When Chelsea Clinton showed up at a vigil Friday night in New York for victims of the New Zealand mosque massacre, she was confronted by a small group of college students who accused her of inciting the violence.

Last month, the former first daughter joined throngs of Democrats and Republicans in condemning language used by Rep. Ilhan Omar (D-Minn.), one of the two first Muslim women elected to Congress, that they saw as perpetuating anti-Semitic stereotypes.

At the vigil, the New York University students said reactions like Clinton's "stoked" hatred of Muslims.

"This, right here, is a result of a massacre stoked by people like you and the words that you put out into the world," one student told Clinton, according to a video of the confrontation. "And I want you to know that and I want you to feel that deep down inside. Forty-nine people died because of the rhetoric you put out there."

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"I'm so sorry that you feel that way," Clinton said. "Certainly, it was never my intention. I do believe words matter. I believe we have to show solidarity."

Rose Asaf, a student who was there, posted a video of the exchange on Twitter. But after intense backlash, she deleted her account. Another user captured it and posted it on his page:

The mass shooting of 49 Muslim men, women and children during their afternoon prayers, allegedly committed by a man who is an avowed white supremacist, touched off a deeply emotional debate about terrorism and far-right extremism. The tragedy came just a week after the U.S. House voted on a resolution condemning hate speech, inspired by Omar's comments. The original version only referenced anti-Semitism but was broadened to include Islamophobia. Twenty-three Republicans opposed it because it didn't solely focus on anti-Jewish remarks.

Reaction on social media to the students' treatment of Clinton shows how this tragedy is being viewed across the political landscape. Some on the far left have sided with the students and questioned why Clinton would even attend the vigil. But many others, including those who are unlikely to be Clinton allies, felt the students unfairly targeted Clinton.

Donald Trump Jr., for one, came to Clinton's defense.

Neera Tanden, president of the Center for American Progress, who has worked closely with the Clintons for decades, saw a different motive. She retweeted the post by Trump's son, accusing him of trying to sow discord among Democrats.

"The right wants to exploit disputes in the Center-Left. I know people are upset by the video but I urge all to move on," Tanden tweeted. "People were murdered by white nationalist hate," she wrote. "Spend your time fighting that instead of each other."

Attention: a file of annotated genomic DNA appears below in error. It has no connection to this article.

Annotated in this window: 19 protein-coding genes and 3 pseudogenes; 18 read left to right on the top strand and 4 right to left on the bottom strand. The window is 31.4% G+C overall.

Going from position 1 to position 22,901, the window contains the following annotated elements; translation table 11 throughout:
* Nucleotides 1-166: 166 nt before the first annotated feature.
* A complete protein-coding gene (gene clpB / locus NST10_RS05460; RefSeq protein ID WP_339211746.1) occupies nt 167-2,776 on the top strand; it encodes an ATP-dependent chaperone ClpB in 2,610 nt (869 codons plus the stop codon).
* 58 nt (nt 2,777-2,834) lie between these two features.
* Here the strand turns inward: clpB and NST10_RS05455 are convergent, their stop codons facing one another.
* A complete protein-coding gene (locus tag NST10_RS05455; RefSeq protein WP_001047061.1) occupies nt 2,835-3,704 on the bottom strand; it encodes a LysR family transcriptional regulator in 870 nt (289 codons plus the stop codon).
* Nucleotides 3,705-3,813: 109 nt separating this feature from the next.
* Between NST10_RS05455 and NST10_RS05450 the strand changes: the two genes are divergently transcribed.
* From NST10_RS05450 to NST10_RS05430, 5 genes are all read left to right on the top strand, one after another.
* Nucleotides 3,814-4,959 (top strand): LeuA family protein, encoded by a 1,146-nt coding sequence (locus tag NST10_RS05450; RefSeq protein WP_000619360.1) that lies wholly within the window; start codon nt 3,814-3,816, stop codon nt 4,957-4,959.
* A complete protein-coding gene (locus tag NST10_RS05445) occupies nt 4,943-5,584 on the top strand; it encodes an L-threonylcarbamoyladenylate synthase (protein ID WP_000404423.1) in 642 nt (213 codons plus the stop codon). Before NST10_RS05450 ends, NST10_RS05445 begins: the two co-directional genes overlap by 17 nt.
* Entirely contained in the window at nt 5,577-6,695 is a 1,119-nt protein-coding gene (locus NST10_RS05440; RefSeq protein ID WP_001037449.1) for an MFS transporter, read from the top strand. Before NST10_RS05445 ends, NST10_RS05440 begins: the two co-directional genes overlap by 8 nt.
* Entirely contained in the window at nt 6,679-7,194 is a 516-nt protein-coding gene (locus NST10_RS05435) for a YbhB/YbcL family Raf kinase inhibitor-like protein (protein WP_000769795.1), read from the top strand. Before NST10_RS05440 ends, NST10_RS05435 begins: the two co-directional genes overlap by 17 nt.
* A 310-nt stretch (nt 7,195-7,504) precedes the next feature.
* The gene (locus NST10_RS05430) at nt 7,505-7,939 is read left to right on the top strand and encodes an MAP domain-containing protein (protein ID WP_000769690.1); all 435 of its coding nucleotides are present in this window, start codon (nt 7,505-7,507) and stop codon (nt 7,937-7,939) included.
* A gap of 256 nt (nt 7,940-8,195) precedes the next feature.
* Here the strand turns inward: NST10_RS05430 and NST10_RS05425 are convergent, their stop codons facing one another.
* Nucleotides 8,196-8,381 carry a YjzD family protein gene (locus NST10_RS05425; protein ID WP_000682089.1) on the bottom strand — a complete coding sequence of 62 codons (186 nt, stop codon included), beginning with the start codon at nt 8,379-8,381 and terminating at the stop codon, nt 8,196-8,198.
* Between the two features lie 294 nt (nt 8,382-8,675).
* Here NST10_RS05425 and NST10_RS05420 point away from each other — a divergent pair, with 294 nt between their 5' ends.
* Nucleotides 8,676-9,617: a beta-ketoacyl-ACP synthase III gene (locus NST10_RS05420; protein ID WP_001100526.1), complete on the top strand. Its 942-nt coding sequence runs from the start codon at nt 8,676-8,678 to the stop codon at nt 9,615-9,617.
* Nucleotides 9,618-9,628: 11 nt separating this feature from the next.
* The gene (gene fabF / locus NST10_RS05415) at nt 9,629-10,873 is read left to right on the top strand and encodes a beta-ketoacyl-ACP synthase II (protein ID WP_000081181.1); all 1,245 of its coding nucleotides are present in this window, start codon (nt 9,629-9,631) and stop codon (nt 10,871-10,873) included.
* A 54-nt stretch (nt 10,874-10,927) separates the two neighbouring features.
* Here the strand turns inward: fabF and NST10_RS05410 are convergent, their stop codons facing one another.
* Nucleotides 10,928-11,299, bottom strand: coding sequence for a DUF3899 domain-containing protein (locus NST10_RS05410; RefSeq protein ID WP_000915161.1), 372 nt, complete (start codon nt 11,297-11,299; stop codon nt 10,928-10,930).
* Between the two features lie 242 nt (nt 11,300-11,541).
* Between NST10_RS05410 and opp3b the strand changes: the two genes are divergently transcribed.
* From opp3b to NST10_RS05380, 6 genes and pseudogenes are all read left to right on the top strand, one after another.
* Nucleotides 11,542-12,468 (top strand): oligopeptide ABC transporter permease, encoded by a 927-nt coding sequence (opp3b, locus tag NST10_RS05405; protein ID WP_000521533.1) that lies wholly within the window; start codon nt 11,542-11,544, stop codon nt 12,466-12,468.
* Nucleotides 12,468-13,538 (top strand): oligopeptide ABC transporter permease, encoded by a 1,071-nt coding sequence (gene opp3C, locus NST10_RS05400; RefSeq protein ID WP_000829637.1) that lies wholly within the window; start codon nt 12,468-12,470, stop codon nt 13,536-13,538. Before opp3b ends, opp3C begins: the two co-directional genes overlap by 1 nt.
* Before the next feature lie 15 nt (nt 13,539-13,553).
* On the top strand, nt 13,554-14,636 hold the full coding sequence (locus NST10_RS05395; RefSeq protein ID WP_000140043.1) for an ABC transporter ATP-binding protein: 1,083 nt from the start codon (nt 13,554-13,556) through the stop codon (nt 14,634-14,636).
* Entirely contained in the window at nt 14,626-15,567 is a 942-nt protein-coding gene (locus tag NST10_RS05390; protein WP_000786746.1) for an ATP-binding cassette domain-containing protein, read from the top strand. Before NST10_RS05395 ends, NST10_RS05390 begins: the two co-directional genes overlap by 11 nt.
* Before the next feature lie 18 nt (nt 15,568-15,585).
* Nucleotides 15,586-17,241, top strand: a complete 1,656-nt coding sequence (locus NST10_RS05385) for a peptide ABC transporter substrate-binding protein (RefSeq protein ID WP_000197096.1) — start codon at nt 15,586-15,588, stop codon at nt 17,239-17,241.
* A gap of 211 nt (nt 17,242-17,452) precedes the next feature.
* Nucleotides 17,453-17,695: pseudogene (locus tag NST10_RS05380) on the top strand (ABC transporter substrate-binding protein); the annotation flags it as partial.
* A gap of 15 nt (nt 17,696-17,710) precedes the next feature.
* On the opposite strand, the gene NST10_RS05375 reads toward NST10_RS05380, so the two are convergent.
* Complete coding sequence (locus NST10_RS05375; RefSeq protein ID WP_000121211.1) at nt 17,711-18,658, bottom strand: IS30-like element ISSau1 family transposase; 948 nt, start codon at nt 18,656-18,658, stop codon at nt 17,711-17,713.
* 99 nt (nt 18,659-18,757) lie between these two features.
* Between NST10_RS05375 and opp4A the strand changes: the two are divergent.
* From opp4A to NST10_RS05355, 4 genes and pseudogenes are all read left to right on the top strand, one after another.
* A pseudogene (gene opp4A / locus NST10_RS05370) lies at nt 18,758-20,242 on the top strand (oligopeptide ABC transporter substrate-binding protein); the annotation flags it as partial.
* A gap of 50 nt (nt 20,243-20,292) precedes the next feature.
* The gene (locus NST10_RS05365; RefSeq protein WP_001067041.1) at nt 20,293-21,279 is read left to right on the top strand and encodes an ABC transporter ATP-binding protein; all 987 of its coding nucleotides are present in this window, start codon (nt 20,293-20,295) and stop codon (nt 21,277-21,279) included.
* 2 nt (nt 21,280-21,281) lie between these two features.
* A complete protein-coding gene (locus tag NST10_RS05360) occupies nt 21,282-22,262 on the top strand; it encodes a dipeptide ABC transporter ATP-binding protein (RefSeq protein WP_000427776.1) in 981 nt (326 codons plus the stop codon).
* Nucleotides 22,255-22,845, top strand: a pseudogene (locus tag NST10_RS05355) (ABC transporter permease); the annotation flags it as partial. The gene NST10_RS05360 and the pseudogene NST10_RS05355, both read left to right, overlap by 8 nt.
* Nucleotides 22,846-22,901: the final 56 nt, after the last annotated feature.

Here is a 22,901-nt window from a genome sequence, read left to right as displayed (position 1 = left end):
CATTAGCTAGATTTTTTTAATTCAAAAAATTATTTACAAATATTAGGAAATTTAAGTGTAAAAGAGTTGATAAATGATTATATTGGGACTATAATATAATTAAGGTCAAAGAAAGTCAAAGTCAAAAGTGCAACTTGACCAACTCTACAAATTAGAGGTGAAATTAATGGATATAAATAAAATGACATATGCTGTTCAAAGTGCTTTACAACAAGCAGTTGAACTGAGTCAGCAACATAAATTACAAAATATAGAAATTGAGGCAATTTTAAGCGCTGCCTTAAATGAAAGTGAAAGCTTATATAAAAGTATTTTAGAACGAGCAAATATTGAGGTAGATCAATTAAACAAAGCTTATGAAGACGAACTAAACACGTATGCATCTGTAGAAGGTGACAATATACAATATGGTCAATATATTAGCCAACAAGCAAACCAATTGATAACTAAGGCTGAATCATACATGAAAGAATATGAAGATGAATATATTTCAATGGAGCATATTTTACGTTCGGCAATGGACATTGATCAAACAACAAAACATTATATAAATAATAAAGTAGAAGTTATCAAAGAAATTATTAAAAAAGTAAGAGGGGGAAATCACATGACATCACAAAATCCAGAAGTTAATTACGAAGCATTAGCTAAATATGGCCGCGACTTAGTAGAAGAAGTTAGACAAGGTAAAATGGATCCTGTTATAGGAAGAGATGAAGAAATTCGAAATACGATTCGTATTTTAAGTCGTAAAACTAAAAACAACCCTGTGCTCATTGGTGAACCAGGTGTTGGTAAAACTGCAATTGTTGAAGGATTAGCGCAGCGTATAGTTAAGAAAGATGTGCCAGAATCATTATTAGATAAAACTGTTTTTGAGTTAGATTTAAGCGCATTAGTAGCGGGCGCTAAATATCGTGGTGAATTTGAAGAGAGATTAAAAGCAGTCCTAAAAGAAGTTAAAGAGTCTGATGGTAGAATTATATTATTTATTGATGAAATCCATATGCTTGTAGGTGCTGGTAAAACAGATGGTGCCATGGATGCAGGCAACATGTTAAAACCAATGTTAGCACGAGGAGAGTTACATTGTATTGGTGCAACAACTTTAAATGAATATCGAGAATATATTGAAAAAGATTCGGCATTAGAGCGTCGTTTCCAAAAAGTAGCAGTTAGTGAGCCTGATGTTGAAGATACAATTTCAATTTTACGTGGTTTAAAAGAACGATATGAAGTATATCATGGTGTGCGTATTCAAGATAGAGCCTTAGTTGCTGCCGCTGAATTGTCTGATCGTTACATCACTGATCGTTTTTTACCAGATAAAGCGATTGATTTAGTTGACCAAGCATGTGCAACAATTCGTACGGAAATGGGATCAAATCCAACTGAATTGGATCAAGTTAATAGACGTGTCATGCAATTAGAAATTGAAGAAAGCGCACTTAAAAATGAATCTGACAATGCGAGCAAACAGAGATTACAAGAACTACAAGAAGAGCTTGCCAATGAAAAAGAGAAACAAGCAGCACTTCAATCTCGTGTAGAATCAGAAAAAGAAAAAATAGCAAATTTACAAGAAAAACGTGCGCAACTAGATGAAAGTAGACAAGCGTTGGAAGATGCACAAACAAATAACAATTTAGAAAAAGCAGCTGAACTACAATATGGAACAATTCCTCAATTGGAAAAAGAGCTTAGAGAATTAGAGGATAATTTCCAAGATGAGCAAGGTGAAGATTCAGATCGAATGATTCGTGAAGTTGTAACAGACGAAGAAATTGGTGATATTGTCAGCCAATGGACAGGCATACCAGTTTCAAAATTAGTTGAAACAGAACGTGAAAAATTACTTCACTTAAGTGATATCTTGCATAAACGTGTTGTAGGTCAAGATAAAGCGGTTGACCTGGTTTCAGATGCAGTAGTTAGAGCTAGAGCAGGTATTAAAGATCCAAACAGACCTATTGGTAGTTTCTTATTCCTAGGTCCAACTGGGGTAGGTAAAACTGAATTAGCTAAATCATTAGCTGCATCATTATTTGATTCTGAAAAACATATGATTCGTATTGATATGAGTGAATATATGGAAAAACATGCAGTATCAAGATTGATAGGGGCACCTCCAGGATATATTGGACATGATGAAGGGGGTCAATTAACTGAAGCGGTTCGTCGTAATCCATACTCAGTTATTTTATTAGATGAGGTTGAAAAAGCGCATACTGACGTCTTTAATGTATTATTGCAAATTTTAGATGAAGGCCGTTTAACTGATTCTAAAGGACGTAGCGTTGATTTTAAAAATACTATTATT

The alleged gunman in New Zealand said in 74-page manifesto that he apparently wrote that he hoped his attacks would stoke further tension in American politics. He cited President Trump as a "renewed symbol of white identity." That spurred many Democrats to point to Trump's rhetoric and policies around Muslims, and the rise of white nationalism in America after Trump's election, as culpable for the attacks.

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Republicans, meanwhile, condemned hate and praised religious freedom but largely avoided references to white nationalism. When asked directly about the alleged shooter mentioning Trump by name, they strongly dismissed any suggestion that Trump helped trigger the attack.

White House counselor Kellyanne Conway also defended the president, saying: If people read the entire manifesto, they'll see the admitted shooter is not a conservative but rather an "eco-terrorist," a term often used to describe politically motivated attacks on behalf of the environment. When asked by reporters about the global rise of white nationalism, Trump downplayed it, saying it was just "a small group of people."

Rep. André Carson (D-Ind.), one of three Muslims in Congress, said the president's remarks were a dog whistle to white supremacists. Trump is "making sure that those folks in his base who probably can't be aligned with him publicly know that I still appreciate the support, I'm with you, I'm over here," Carson said in a CNN interview Friday night. "And they've heard the message loudly and clearly."

Others took aim at Trump. Earlier in the day, Rep. Alexandria Ocasio-Cortez (D-N.Y.) tweeted: "Daily reminder that we have a **Muslim Ban** in this country made out of the President's hostility to Muslim people w/ little-to-no supporting evidence, and a Republican Party that tolerates it."

Chelsea Clinton retweeted it.